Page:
2030

Foto © Sam Rentmeester

Foto © Sam Rentmeester

‘Let’s put things in perspective,’ he says over the phone from his temporary home in Stanford. ‘The total contribution of aviation to industrial greenhouse gas emissions is two per cent. That’s not much, but the emissions take place at high altitudes and we don’t know what impact they have. There is a lot that remains unclear about the chemistry of the trails that planes leave behind them in the sky. So aviation has a limited impact on climate change, but a real one. We have to do our best to minimize that impact. And there are geopolitical considerations too. If, for whatever reason, the oil supply is interrupted, all our aircraft will be grounded with serious consequences for the economy.

But in the medium term of, say, the next ten to twenty years, aviation will continue to depend on fossil fuels. Their high energy density (a high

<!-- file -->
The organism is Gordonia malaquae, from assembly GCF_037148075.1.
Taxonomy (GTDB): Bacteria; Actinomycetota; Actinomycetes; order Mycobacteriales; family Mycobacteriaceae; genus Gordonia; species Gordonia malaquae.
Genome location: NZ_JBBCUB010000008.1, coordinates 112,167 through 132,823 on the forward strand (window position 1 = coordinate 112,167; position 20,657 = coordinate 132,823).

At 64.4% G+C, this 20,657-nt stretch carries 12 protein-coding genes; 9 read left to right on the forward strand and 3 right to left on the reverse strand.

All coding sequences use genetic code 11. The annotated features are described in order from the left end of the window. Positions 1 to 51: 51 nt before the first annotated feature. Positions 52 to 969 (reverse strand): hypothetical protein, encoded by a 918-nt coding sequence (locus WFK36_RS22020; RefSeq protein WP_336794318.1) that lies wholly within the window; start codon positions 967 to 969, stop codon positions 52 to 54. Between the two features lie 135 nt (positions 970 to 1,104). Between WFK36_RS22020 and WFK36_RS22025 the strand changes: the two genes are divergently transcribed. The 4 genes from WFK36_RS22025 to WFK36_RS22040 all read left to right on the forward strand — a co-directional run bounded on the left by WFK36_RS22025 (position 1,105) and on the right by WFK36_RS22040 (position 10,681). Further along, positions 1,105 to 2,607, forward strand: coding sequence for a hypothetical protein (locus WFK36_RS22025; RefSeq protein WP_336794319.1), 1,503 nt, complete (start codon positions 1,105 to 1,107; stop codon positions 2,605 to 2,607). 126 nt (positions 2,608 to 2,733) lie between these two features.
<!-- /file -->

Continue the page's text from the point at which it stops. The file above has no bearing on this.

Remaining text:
volume of energy per kilogramme) and ease of storage is unrivalled. In addition, aircraft engines already work extremely efficiently with these fuels – it would hardly be possible to make them any more efficient. One improvement that can be made on medium-range flights is by using turboprops instead of jet engines, as these have higher efficiency.

I also expect gains to be made by reusing the waste heat produced by the engines. Because even in the most efficient jet engine, 50 percent of the energy is lost in the air as heat. By using special fluids and turbines in the organic Rankine cycle, we can convert some of that heat into power. In trucks it is possible to recover up to 10 percent of the energy in this way.

If, for some reason, we needed to switch to other energy sources, then I think it would be much easier in other sectors than in aviation. In the energy sector (27 percent of total greenhouse gas emissions ed.), we see that change already happening with an increasing share of solar and wind energy. The transport sector (accounting for 12 per cent – ed.) will use electric power in the future. I became convinced of that during my sabbatical in California. Of course, the air travel industry must do what it can to reduce greenhouse gas emissions too, but even so, there is much less potential for this than in other sectors.’

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